Physical Geography Week 4 Notes
Physical Geography Week 4 Notes GEOG 101 001
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GEOG 101 001
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This 5 page Class Notes was uploaded by Julia Parenti on Wednesday February 24, 2016. The Class Notes belongs to GEOG 101 001 at Towson University taught by Dr. Ken Barnes in Spring 2016. Since its upload, it has received 30 views. For similar materials see Physical Geography in Geography at Towson University.
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Date Created: 02/24/16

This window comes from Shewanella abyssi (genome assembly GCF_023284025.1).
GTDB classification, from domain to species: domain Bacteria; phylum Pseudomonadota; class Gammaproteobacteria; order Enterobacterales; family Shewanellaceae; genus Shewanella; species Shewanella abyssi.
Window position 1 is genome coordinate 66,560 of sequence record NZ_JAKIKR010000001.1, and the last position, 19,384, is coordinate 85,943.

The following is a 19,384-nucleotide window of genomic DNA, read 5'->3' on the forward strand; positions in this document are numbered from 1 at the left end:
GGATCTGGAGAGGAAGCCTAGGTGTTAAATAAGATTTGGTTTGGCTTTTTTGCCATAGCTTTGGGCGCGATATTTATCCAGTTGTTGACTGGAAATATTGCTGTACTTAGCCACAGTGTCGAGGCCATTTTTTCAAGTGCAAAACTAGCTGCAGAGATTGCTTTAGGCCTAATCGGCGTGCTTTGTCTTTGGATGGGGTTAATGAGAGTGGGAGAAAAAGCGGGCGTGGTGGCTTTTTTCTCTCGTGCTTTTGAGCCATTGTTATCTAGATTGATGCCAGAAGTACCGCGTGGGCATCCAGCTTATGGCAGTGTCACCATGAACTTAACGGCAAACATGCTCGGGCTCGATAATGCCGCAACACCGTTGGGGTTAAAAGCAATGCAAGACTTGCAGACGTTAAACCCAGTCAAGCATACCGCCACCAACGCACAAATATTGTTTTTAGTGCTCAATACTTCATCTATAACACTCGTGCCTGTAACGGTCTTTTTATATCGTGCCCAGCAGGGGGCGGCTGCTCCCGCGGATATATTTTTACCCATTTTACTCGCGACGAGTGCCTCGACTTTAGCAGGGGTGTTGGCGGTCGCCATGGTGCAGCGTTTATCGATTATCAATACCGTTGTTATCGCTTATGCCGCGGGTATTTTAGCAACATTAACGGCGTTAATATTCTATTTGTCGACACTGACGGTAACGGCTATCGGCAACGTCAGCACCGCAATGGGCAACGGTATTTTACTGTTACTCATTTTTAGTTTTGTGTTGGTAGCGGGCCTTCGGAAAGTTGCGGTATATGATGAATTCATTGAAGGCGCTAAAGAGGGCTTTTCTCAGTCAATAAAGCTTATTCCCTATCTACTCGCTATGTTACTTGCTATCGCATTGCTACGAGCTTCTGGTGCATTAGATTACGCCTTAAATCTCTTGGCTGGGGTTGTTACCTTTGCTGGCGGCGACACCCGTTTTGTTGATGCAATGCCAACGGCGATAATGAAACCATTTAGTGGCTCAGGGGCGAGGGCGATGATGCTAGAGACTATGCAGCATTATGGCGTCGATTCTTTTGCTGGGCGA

Physical Geography Lecture 6 Solar Energy: Insolation and Flows Insolation The amount of solar radiation striking the earth’s surface determines relative rates of surface heating Energy striking the surface may be: reflected unused back to space (albedo) transformed into sensible heat transformed into latent heat via evaporation evaporation is a cooling process: removes heat from local environments Heat has the capacity to initiate movement or flows heat energy is unevenly distributed on the planet large scale circulations of the atmosphere and the ocean operate to redress global energy imbalances heat energy is transferred poleward via winds and ocean currents Heat Transfer Processes Conduction molecule to molecule transfer Convection energy transferred by vertical movement Advection energy transferred by horizontal movement Radiation energy traveling through air or space as electromagnetic waves Atmospheric Moisture: Relative Humidity, Dew Point, Condensation and Precipitation Relative Humidity One of several humidity measures to describe the amount of water vapor in the air Definition: the amount of water vapor present over the maximum amount of water vapor the air can hold (capacity) at any given temperature RH=(amount/capacity) x100 Dew Point: the temperature at which the air becomes saturated. Air declines in temperature to reach this point. Condensation: condensation of water vapor occurs once the temperature falls below the dew point Precipitation: occurs if water droplets or ice crystals in the atmosphere grow and gain sufficient mass to fall to the surface. occurs when air is forced to rise from the surface and air parcels cool below the dew point Condensation The process by which water vapor in the atmosphere changes phase from gas to tiny liquid droplets or ice crystals The conditions for required for condensation air must be saturated condensation nuclei must be present provides a mechanical surface upon which water vapor can condense centers of condensation and droplet / ice crystal growth dust ice salt pollen aerosols other fine particles Precipitation This is the collective name for moisture in liquid or solid form that is heavy enough to fall from the atmosphere o Drizzle sleet rain snow hail Hail is the product of precipitation that has made several round trips above the freezing level in the vertical currents of a cumulonimbus cloud. Have distinctive concentric growth rings Atmosphere must be unstable for precipitation to occur instability occurs when air is uplifted from the surface Mechanisms of uplift: convergence convection orographic frontal or cyclonic Adiabatic Heating and Cooling The change of temperature within a parcel of vertically moving air is because of expansion and compression When an air parcel expands, it cools When an air parcel compresses, it warms The rate of cooling is influenced by the relative humidity of the air parcel unsaturated air cools more rapidly than saturated air when air becomes saturated and water vapor condenses, liberated latent heat suppresses the rate of temperature decline Lapse Rates: Environment Versus Adiabatic Environmental Lapse Rate average =6.4 ºC/+1000 m apply to stationary air (temp change within the troposphere) varies daily and seasonally Adiabatic lapse rates apply to air parcels that are in vertical motion Dry adiabatic lapse rate: applies to unsaturated air. R.H. is less than 100% 10 º C/+1000m (9.8 ºC/+1000m_ 5.5 ºF/ +1000m sinking air warms by compression at +10 ºC/1000m Saturated (moist or wet) adiabatic lapse rate R.H. is 100% the liberation of latent heat slows the rate of cooling 5 or 6 ºC/+1000m depends on the amount of water vapor and temperature 3.3 ºF/+1000m Greenhouse Effect Make the earth habitable average global temp would be about 28 ºC (50 ºF) colder The atmosphere allows visible light (shortwave) radiation to pass through shortwave is transformed into heat energy (terrestrial radiation) at the earth’s surface The atmosphere slows the flow of long wave energy from the surface to space absorbs heat energy radiated from Earth’s surface delays transfer of heat from Earth into space heat is countradiated back to the surface heat is energy is recycled several times between the surface and the atmosphere before is escapes to space The gases responsible include: water vapor CO2 Methane CFCs Lecture 7 The Global Distribution of Solar Energy Energy in the Earth: Atmosphere System The sun’s radiation on the earth’s surface is unevenly distributed due to the curvature of the earth’s surface (sphericity) produces latitudinal differences of temperatures Reasons for Spatial and Temporal Variations in Insolation Geographical and temporal variations in solar energy received at the surface are a function of sun angles Daily variations in solar energy received at the surface are due to rotation Seasonal variations in solar energy received at the surface are due to: axial tilt: 23.5 degrees parallelism: axis remains pointed in a constant direction in space revolution: annual orbit of the earth around the sun changing length of the daylight period Insolation and Sun Angles Tropics receive more concentrated insolation due to the Earth’s curvature Receive 2.5x more solar energy than the poles o Surface insolation is a function of sun angles high sun angles energy is more concentrated on surface low albedo: low over both land and water surfaces passes through shorter distances in the atmosphere less opportunity for loss of radiation o Low (oblique) sun angles energy is less concentrated on surface temperatures are lower at the surface High albedo (especially over water) pass through greater thickness of the atmosphere less solar energy reaches the surface Subsolar point and declination Subsolar point: the point on the earth’s surface being struck by the vertical (direct) rays of the sun due to surface curvature, only one point at any given time experiences the direct (vertical) rays of the sun no shadows are cast when sun is directly overhead Declination: the latitude of the subsolar point the subsolar point changes position throughout the year shifts a total of 47 degrees of latitude from: 23.5 degrees N (tropic of cancer) to 23.5 degrees S (tropic of Capricorn) never poleward of these two latitudes Solar Noon: Sun at its highest daily position in the sky (above horizon). highest daily sun angle Time of greatest insolation peak temperature lags behind peak insolation Energy Imbalance Surplus energy to redress energy imbalances is transported poleward by: winds transporting sensible and latent heat in water vapor ocean currents transporting sensible heat Significant Seasonal Events: Northern Hemisphere Winter solstice December 21 or 22 subsolar point located on tropic of Capricorn Spring equinox March 20 or 21 subsolar point located on Equator Summer solstice – June 20 or 21 subsolar point located on Tropic of Cancer Fall equinox – September 22 or 23 subsolar point located on equator The events and dates are reversed for the southern hemisphere